Download board and schematic

Version 3

I had a brainwave - with a microcontroller, it doesn't matter what order the pins from the decimal decoder - or - the binary inputs are. There will still be a one-to-one mapping between a binary code and a given output, and micros are good at lookup tables. Now, the circuit board is single sided which makes it much easier to make - there are just four links on the component side. But I don't like the micro in that orientation, and the power stuff is still all off-board.

Download board and schematic

Version 4

Much tidier - everything except the step-up transformer is on the board now. But three of the decimal drivers have one input mapping, and the other is different. Not as nice as it might be...

Download board and schematic

Version 6

Woohoo! It took a couple of goes but I managed to find a route so that all the output chips have the same mapping. But even better news, a complete redesign of the power supply, courtesy of one of the Neonixie group contributors. Now it's a proper switch-mode, controlled by an MC34063A chip and storing energy in a bloody great inductor. There's something about shorting a DC path to ground that offends me, but I guess it will work :) Note that the inductor is somewhat larger than the circuit board layout indicates - it takes up most of the space above IC 3 and IC 4.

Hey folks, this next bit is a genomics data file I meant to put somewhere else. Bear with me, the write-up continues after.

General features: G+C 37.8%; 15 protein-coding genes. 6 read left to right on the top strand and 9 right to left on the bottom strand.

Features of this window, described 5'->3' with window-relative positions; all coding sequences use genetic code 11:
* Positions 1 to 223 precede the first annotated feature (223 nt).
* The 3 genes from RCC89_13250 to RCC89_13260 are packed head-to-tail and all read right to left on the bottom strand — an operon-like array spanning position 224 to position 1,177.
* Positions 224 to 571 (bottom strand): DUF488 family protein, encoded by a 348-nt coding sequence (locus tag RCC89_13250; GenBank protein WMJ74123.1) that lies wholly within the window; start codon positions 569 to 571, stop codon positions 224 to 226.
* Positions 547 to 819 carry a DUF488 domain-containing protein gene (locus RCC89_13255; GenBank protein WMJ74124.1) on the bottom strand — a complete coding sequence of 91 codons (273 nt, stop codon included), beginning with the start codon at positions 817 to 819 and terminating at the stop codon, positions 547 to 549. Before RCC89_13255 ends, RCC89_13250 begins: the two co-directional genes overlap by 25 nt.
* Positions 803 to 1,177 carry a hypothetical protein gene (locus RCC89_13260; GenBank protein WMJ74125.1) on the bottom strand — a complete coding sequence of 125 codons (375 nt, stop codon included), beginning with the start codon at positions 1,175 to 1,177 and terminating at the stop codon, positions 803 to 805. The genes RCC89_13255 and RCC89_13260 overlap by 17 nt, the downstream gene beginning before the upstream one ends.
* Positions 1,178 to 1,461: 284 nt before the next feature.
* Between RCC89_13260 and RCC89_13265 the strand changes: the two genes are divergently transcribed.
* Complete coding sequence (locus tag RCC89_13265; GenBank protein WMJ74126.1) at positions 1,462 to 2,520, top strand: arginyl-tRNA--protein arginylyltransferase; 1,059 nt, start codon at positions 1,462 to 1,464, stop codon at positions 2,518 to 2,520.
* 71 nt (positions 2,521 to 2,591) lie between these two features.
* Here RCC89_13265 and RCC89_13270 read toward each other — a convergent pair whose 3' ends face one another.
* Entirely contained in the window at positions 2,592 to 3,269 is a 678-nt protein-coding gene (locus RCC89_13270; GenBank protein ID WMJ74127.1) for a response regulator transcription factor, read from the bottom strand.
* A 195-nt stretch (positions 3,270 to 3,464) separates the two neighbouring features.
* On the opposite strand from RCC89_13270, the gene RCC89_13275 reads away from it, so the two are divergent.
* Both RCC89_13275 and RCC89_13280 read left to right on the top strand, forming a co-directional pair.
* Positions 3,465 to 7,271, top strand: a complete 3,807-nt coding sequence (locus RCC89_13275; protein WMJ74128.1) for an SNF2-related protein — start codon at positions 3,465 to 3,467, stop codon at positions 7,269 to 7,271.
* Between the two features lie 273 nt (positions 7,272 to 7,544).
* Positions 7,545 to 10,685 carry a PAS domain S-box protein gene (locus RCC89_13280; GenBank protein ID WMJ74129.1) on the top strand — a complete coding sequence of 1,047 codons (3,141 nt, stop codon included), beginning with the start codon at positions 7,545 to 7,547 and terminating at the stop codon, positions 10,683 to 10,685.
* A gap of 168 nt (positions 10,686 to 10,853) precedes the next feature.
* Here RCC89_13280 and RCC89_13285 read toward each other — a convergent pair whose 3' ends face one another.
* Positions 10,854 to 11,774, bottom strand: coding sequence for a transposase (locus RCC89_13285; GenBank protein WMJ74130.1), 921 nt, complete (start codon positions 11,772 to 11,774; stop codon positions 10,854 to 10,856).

Download board and schematic

Version 7 - and hopefully last

Well, it's my own fault. I shouldn't read parts catalogues. But... there's this rather nice little TCN75 chip. You ask it nicely, and it tells you how warm it is. Wouldn't it be nice if this clock could tell the temperature as well as the time? Two wire comms, clock and data, and surface mounted so I can stick it on underneath, or not, just as I please. But how to connect it? I need sixteen pins to output the data to the display, two pins for the setting switches, and two pins to program the chip, and the micro only has eighteen i/o pins.